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Ableton Live Version 3

The fact that Ableton Live can instantaneously preview any .WAV, .AIFF or SDII file at any tempo with the click of a mouse without additional slicing or preparation, combined with the software's capability to run alongside Pro Tools (via ReWire) or function as a disk streaming software sampler, has made the product popular with both film and television music composers and loop-minded producers.

The fact that Ableton Live can instantaneously preview any .WAV,.AIFF or SDII file at any tempo with the click of a mouse withoutadditional slicing or preparation, combined with the software’scapability to run alongside Pro Tools (via ReWire) or function as adisk streaming software sampler, has made the product popular with bothfilm and television music composers and loop-minded producers. Now,Ableton has upgraded Live to Version 3.


Live 3’s new Link/Unlink envelope may be its most powerful button.Unlinking an envelope means that any given loop is no longer amonotonous, repeating loop, but rather an extendable or contractibleamount of time for each independent envelope. In other words, whileyour looped audio file goes ’round and ’round, Live enables you tocreate automation envelopes of any length, similar to the way an LFO orfilter modulation can cross bars and beats.

Say you are working with a two-measure drum loop and would like tocreate a longer, more interesting (i.e., dynamic) drum loop. To dothis, open the loop by double-clicking on it in Live’s Clip View. Next,make sure that Clip View’s envelope window is open, and that the DeviceChooser reads “Clip” and the Modulated Control Chooser says“Volume” (all default settings). Click on the Linked buttonso that it now toggles to Unlinked. To the right of the Unlinkedbutton, enter in the desired length for your new Volume envelope (forexample, 4,0,0 in the three successive boxes to designate exactly fourbars). Your sample region, visible on the right, will now be extendedto four measures and the original loop remains its original length.Next, edit the envelope by drawing in a volume curve. I often use thistrick to silence unwanted drum hits or parts of a sample, as well as toadd variety to a static loop. For instance, I may cut a couple of notesout in measures one and two so that bars three and four add a bit ofintensity. Keep in mind, this is a two-bar loop with a four-bar volumeenvelope working over the top of it. You can take this further byautomating the sends, panning or any other effect parameter, as long asit is active on the given track. Better yet, any automation pattern canbe cut, copied and pasted to any other clip or parameter.


This vanilla-sounding feature is easy to overlook; however, try itonce and you’ll be hooked. Here’s how it works: Now that you have setup a volume curve, drag another two-measure drum loop from Live’sbrowser to the previously edited loop’s Clip View. All settings andenvelopes on the original clip will now be superimposed onto the newclip. This tactic allows you to multiply your editing efforts. Forinstance, you have created a complex drum pattern with multipleUnlinked envelopes (as described above) and now you want to sampleanother drum sound with those same edits. By dragging your new sampleto any point on the original sample’s Clip View, even while the clip isplaying, you will immediately hear a brand-new loop. Note: Thisdrag-and-replace feature is different from Live Clip View’sReplace/Locate Sample, which will swap out all copies of the clip inquestion throughout your Live set.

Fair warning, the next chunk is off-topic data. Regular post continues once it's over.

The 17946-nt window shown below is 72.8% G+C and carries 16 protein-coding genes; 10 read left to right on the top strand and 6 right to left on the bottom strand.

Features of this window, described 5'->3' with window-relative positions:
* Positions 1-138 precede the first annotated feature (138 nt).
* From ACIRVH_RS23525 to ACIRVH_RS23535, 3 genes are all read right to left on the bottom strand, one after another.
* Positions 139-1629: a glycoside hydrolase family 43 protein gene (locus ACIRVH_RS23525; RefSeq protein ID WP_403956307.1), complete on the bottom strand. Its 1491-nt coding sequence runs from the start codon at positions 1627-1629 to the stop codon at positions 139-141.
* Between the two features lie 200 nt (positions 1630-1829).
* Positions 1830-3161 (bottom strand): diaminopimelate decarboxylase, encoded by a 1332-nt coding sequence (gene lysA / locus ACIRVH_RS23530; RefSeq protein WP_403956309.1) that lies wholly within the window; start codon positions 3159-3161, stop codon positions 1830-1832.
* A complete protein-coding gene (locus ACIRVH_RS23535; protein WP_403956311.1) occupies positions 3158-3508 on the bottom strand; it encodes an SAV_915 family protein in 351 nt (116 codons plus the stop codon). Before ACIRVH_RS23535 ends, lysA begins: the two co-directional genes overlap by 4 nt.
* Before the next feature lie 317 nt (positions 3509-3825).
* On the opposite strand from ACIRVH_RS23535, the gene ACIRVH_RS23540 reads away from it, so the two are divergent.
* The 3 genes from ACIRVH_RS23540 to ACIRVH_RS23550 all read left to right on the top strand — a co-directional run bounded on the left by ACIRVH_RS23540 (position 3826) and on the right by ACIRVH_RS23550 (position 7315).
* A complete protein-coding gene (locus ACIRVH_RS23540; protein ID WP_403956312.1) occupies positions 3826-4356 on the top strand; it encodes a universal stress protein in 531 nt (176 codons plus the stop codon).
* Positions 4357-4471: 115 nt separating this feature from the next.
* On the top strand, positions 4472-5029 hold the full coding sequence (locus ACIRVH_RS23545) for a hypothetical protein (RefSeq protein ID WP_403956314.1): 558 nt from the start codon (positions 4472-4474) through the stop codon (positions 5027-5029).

By pressing Ctrl (Cmnd) + D, you can duplicate almost anything inLive, be it a clip, loop, a group of loops or samples, or even thecomplex automation envelopes described above. You can also quickly copyand paste at once with this simple command. To duplicate a scene (a rowof clips in Session View), hold down the Shift key along with Crtl(Cmnd) + D.


When a clip is in Re-Pitch mode, Live ceases to apply its magicalpitch correction (aka, warping) to your loop. If this sounds a littlecounterintuitive, then think of Re-Pitch mode as “old-schoolsampler” mode, where the clip changes pitch with regard to tempo.I use this mode as my default whenever I am recording into Live at thefinal project tempo. Live will then simply stream the recording fromdisc unaffected. I also use Re-Pitch to fatten up drum loops that arenear the tempo I am working in. For instance, if a drum set loop isrecorded at 95 bpm and I am working at 90 or 92, I will change theclip’s mode to Re-Pitch, thus producing more punchy and slightly lowerdrum tones with absolutely no warping.


At the risk of sounding obvious, I want to stress that if you havenot tried linking Live via ReWire to Reason, Project 5, Orion, Logic,Pro Tools or any other ReWire application, you simply must do so now.(You’ve reached the end of this magazine, anyway!) It’s as easy asopening your desired master application first, designating the futureReWire inputs and then opening your slave application. Ableton’sWebsite ( hosts several DAW-specific tutorials on howto set up ReWire. When running Live as the master, you can apply all ofyour VST effects to your ReWire slave application’s tracks, as well asrecord the ReWire input for creative tweaking inside of Live.

The author would like to thank Dave Hill Jr., author ofAbleton Live 2 Power! (, for his helpin writing this piece.